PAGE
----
First time developing done!

Discussion in 'The Darkroom' started by burtharrris, Jan 7, 2007.

  1. burtharrris

    burtharrris TPF Noob!

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    For everyone who's helped me so far, thanks. For those about to rock, I salute you...

    I finally got developing gear for Christmas, and I developed my film for the first time tonight. I ran two reels of T-Max 100, one 120 and one 135-36(one at a time). I used HC-100 (B), Kodak Stop, and Heico NH-5 Rapid Fixer.

    At first, I pre-soaked the rolls with water to soften them up and remove some of the red dye (as told by the guy at the camera store). It was 68/69 degrees in the room, I developed for 6 minutes as directed. I did 15 seconds of stop bath, 3 minutes of rapid fixer, 5 minutes of final wash, and a quick 3 drops at the end of wetting agent.

    I'm pretty happy with my timing, everything looks properly exposed. I'm just concerned with some small details:

    1. Both rolls have a slight red tint to them. More final rinsing?
    2. For the 135-36 roll, there is lack of development at the top of the film strip, only at the interior of the spool. In other words, the interior 10 frames aren't developed at the top of the film strip. I used 400mL even though the canister recommended 375mL.

    Any ideas?
     
  2. ThomThomsk

    ThomThomsk TPF Noob!

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    Interesting. Did you agitate the tank during development, or let it stand for the whole 6 minutes?

    Thom
     
  3. ferny

    ferny TPF Noob!

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    That's an interesting one. Now surely if that was to get rid of red-eye it'd also reduce the other reds in the image? Also, can't you get problems with the way it develops if the emulsion is wet? I'm sure I've seen it said that it'll either take up the developer quicker or slower. I can't remember which.



    I guess #1 could be from the pre-soaking? That's an assumption and me mumbling to myself out-loud.
    #2 sounds like lack of agitation. Fresh developer didn't get to that area often enough.
     
  4. ksmattfish

    ksmattfish Now 100% DC - not as cool as I once was, but still

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    You are more likely to have problems pouring developer over dry emulsion. Pre-wet (an initial water bath) clears out some of the anti-halation dye, and primes the emusion to take the developer more evenly. It also helps in avoiding air bells (bubbles stuck on the film that don't get developed, leaving pinholes).
     
  5. ksmattfish

    ksmattfish Now 100% DC - not as cool as I once was, but still

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    Kodak films, particularly the Tmax varieties, are notorious for leaving a red/purple dye. It's harmless, and may fade over time. Fixing and washing again may help some, but maybe not. I don't worry about it.

    I'd guess that you may have misloaded the reel so that the top of two layers of film were pressed together, keeping one layer from being developed properly.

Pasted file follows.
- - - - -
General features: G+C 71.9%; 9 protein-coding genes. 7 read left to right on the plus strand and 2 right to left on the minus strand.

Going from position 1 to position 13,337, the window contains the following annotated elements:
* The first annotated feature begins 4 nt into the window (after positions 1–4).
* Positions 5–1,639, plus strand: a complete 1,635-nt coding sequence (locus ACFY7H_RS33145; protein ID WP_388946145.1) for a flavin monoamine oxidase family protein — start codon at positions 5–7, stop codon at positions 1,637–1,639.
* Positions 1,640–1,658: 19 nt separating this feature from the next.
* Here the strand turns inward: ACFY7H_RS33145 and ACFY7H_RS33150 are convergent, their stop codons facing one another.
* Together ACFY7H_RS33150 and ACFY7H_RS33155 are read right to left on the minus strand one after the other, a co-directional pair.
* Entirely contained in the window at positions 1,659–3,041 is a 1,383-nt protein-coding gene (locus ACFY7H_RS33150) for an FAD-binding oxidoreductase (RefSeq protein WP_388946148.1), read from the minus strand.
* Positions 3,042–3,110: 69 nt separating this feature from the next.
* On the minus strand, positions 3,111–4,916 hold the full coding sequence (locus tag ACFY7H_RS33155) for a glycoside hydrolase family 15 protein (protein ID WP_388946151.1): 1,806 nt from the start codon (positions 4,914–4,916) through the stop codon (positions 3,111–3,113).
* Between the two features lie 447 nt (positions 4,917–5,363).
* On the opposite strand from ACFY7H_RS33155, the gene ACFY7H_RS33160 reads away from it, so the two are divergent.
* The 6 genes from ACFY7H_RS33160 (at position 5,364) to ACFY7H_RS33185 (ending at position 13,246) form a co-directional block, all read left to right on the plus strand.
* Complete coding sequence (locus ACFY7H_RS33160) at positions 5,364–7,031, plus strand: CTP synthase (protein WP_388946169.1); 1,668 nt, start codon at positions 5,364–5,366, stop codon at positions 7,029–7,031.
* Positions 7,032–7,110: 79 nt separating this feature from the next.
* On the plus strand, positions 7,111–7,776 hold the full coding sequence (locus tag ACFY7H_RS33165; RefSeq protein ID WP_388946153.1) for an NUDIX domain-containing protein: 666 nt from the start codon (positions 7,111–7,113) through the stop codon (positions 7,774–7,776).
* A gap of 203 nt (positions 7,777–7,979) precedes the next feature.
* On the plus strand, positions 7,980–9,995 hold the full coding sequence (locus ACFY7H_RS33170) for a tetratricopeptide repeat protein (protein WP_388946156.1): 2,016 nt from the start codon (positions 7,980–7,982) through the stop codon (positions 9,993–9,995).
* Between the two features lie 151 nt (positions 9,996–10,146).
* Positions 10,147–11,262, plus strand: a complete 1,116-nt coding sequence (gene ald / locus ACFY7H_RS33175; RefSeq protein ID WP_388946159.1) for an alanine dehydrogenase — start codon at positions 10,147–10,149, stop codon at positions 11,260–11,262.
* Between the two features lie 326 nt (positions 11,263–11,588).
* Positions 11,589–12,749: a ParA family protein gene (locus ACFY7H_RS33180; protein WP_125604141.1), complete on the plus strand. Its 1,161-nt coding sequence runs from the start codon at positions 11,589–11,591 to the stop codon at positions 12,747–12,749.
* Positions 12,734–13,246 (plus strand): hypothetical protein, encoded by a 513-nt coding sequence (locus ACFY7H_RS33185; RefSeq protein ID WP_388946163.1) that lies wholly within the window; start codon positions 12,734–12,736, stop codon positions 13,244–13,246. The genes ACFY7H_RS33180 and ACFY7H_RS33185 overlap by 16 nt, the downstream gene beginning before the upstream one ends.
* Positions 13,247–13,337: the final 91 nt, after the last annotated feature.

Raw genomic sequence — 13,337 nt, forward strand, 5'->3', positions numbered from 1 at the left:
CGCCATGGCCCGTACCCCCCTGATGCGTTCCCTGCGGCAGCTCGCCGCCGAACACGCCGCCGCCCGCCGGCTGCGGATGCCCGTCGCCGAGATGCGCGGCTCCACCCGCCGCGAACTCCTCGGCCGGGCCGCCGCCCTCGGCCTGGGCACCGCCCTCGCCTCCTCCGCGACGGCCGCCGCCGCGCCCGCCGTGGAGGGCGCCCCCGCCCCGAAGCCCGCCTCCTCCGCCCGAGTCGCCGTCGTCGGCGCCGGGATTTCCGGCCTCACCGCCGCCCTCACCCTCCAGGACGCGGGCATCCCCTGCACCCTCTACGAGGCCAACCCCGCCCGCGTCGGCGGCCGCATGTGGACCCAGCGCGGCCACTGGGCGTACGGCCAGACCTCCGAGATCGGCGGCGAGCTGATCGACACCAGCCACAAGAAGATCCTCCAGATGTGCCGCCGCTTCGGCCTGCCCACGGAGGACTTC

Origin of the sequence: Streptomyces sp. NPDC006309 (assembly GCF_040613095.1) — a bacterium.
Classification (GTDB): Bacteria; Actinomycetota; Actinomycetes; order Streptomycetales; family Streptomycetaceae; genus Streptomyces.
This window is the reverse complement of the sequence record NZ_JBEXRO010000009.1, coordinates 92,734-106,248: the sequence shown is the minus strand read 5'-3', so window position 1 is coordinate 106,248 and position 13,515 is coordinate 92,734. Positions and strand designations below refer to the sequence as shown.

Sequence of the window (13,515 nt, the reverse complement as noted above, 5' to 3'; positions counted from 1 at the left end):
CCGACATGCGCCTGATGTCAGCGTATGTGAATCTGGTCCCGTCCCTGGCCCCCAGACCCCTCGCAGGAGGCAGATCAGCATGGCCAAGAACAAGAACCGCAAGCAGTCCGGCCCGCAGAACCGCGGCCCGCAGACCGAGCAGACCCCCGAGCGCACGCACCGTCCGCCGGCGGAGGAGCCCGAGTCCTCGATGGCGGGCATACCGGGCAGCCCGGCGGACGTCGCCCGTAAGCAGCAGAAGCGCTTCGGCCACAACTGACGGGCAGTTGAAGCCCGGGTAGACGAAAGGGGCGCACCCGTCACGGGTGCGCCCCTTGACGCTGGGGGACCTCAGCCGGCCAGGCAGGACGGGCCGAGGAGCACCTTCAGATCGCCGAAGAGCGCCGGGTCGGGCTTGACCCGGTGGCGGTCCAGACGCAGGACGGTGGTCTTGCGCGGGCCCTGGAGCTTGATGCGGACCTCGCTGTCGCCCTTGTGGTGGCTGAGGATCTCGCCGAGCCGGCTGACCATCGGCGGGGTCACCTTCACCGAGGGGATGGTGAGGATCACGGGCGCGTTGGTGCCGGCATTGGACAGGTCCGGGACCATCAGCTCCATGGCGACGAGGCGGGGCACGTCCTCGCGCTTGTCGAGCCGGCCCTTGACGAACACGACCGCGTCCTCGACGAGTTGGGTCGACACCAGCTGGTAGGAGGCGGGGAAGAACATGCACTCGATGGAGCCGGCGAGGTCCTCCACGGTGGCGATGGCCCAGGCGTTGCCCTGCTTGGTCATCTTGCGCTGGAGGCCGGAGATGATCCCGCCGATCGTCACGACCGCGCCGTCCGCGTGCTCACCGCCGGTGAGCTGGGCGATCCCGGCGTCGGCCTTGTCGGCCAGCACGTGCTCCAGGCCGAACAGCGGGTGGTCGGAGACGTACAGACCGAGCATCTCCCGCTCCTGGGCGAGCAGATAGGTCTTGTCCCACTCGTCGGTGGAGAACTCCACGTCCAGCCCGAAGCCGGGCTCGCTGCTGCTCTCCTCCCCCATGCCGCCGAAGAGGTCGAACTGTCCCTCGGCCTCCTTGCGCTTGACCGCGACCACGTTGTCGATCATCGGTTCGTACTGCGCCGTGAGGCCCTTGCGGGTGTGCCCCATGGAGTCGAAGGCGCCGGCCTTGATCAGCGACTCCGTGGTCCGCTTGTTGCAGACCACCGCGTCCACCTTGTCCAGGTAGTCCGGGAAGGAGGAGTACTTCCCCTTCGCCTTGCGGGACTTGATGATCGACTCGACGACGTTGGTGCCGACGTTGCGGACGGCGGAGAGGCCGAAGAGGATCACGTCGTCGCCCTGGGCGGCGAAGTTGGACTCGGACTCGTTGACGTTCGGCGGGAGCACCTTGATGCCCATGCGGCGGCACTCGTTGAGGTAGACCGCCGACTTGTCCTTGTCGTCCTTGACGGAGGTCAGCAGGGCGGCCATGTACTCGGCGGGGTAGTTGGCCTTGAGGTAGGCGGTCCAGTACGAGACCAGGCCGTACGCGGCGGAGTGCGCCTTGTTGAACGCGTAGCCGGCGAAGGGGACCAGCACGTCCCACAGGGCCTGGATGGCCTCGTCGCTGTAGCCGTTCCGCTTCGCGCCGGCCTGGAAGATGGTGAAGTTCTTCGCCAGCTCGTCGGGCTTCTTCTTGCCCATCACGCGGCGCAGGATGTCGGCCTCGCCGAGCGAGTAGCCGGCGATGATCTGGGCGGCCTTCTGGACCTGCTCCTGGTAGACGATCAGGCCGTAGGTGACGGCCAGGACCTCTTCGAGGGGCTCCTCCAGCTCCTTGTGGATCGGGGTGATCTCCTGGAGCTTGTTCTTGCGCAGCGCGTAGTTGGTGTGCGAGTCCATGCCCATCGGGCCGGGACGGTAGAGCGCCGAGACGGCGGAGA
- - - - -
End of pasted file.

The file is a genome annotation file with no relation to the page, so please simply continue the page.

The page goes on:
6. burtharrris

    burtharrris TPF Noob!

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    I feel like an idiot. Those frames that were apparently undeveloped? At first glance looked they like they were developed wrong but thats just the image itself. They're developed fine. Once everything was dry this morning I looked at them with a loupe and they're fine.

    I guess that redness is the only problem now.
     
  7. burtharrris

    burtharrris TPF Noob!

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    Actually, how long should I be fixing? I read in a book that old fixers took 10 minutes, but rapid fixers take 2-4 minutes. I split the difference and went with 3. What would be the results if I went for 4 minutes or more?
     
  8. ksmattfish

    ksmattfish Now 100% DC - not as cool as I once was, but still

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    Take the bit of film leader you cut off to load the film onto the reel, and dip it halfway into your fixer. Time how long it takes to go transparent (it still might be a bit red or purple, but you can tell when the emulsion is gone). This is your clearing time. Fix for twice the clearing time. When clearing times start getting longer than 6 minutes or so, you should probably get fresh fixer. Most BW films will clear in about 3 minutes with fresh fixer, so a fixing time of 6 min would be good. T-grain (Tmax and Delta) emulsions can be a bit more stubborn, and may take longer. If you pull your film out, and it hasn't cleared, just put it back in the fix for longer, or get fresh fixer, and re-fix.

    You would have to fix for a very long time to damage film or prints, but the longer you leave it in the fixer, the more time it may take to wash the fixer out. This is less of a problem for film than prints. Fixer left in the film or prints will slowly eat it away (it's acid, usually). it may take years or even decades, but it'll be there, eating...
     
  9. burtharrris

    burtharrris TPF Noob!

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    Thanks everyone. What's T-grain?
     
  10. ksmattfish

    ksmattfish Now 100% DC - not as cool as I once was, but still

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    It stands for "tabular grain", and refers to the shape of the silver crystals. It's sort of lozenge or coffin shaped rather than the round shape in traditional emulsions. It tends to look less grainy.
     

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